There would have to be.

Now here's some interesting what ifs.

I fully agree.

As of the end of World War I, Russia had fought wars with Germany and Japan and had lost both. (The Russo-Japanese War was 1903-1905, if memory serves.)

Actually the Russo-Japanese War took place from February 8th, 1904 – September 5th, 1905.

Russia had some serious armed clashes with Japan in the 1930s, and there could have been a full blown war.

I didn't know that till now.

The Japanese seriously considered striking at Russia instead of America. So:

I heard about that.

Do you still end up with Adoph H as mad dictator of Germany? If so, how does that play out? Does he still attack Russia? If so, what happens?

Or, maybe the Communists take over Germany instead. They gave it a serious shot.

Do Russia and Japan have a rematch, maybe in the 30s?

Does Russian science and technology develop faster under the Czars than it did under the Communists? Russia produced a number of pioneering rocket scientists. Maybe Russia is the first to land on the Moon.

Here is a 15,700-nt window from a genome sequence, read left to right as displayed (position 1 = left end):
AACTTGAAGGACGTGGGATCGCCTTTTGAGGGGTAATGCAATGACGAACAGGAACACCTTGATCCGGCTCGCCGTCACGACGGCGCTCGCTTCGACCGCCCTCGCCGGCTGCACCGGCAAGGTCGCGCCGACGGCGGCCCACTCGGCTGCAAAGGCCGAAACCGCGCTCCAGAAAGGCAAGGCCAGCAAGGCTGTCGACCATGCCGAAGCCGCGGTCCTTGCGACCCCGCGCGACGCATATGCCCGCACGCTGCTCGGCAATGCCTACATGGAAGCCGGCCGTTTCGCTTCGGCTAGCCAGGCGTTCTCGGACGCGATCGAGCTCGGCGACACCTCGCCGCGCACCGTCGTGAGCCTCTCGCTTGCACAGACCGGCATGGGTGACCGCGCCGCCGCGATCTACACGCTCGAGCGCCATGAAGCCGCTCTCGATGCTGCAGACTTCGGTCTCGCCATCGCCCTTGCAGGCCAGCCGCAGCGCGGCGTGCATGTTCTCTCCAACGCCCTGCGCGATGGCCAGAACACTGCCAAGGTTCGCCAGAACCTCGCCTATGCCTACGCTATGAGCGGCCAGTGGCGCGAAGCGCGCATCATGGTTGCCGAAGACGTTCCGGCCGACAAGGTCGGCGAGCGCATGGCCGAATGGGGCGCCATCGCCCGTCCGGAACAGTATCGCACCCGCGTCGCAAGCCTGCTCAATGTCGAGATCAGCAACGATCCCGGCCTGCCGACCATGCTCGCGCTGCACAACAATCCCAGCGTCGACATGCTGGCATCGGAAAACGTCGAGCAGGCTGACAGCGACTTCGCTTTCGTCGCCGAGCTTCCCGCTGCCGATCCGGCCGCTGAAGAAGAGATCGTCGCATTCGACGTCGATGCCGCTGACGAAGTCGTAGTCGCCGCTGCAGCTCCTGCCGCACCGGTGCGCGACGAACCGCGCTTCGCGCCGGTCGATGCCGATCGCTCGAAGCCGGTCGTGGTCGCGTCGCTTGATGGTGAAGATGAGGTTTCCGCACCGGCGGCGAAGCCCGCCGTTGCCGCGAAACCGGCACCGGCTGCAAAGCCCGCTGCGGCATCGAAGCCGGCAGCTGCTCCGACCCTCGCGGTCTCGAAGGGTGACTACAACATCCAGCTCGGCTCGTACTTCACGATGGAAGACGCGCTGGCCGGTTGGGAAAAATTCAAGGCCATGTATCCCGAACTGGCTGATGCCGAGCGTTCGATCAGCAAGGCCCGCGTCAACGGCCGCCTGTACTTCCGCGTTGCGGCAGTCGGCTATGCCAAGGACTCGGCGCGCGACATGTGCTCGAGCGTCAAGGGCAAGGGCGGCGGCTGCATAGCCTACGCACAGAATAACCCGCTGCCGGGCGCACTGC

The Cold War couldn't have happened in this timeline, at least not in the form it took in real life. Is Russia a nuclear power? How do they get along (Or not) with other major powers like the US?

I never thought that far ahead. However those are important questions to ask.

10/17/2020 . Edited 10/17/2020 #14
SomethingAncient
There was one day where the planets aligned in just the right way to trigger the incoming missile detection system in the USSR. IIRC, the guy who designed the system was working the equipment, and he realized that the equipment was faulty, so he made the executive decision not to activate the mutually reassured destruction response. Imagine if he didn't realize the astrophysics involved was messing with his system.
10/17/2020 #15
Absolute Elsewhere